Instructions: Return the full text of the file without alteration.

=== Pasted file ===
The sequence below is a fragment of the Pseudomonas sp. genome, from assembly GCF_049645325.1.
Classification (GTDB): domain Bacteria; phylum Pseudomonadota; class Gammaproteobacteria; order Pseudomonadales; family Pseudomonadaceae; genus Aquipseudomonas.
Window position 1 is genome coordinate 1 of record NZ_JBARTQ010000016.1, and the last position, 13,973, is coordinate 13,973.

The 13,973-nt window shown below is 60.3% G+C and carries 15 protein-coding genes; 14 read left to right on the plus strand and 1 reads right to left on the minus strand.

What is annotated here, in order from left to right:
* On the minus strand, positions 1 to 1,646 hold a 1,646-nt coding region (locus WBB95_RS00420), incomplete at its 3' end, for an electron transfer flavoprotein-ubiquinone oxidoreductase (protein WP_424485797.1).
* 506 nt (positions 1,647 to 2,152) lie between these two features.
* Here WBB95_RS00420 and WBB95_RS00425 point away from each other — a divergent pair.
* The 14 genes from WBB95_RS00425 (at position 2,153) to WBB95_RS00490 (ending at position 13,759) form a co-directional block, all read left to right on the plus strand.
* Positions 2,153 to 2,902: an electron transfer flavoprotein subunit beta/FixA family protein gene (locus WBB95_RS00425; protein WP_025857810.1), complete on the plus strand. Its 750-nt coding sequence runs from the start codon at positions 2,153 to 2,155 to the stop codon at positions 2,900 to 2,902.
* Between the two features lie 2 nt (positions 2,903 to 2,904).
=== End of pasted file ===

The sequence below is a fragment of the Pseudomonas sp. genome, from assembly GCF_049645325.1.
Classification (GTDB): domain Bacteria; phylum Pseudomonadota; class Gammaproteobacteria; order Pseudomonadales; family Pseudomonadaceae; genus Aquipseudomonas.
Window position 1 is genome coordinate 1 of record NZ_JBARTQ010000016.1, and the last position, 13,973, is coordinate 13,973.

The 13,973-nt window shown below is 60.3% G+C and carries 15 protein-coding genes; 14 read left to right on the plus strand and 1 reads right to left on the minus strand.

What is annotated here, in order from left to right:
* On the minus strand, positions 1 to 1,646 hold a 1,646-nt coding region (locus WBB95_RS00420), incomplete at its 3' end, for an electron transfer flavoprotein-ubiquinone oxidoreductase (protein WP_424485797.1).
* 506 nt (positions 1,647 to 2,152) lie between these two features.
* Here WBB95_RS00420 and WBB95_RS00425 point away from each other — a divergent pair.
* The 14 genes from WBB95_RS00425 (at position 2,153) to WBB95_RS00490 (ending at position 13,759) form a co-directional block, all read left to right on the plus strand.
* Positions 2,153 to 2,902: an electron transfer flavoprotein subunit beta/FixA family protein gene (locus WBB95_RS00425; protein WP_025857810.1), complete on the plus strand. Its 750-nt coding sequence runs from the start codon at positions 2,153 to 2,155 to the stop codon at positions 2,900 to 2,902.
* Between the two features lie 2 nt (positions 2,903 to 2,904).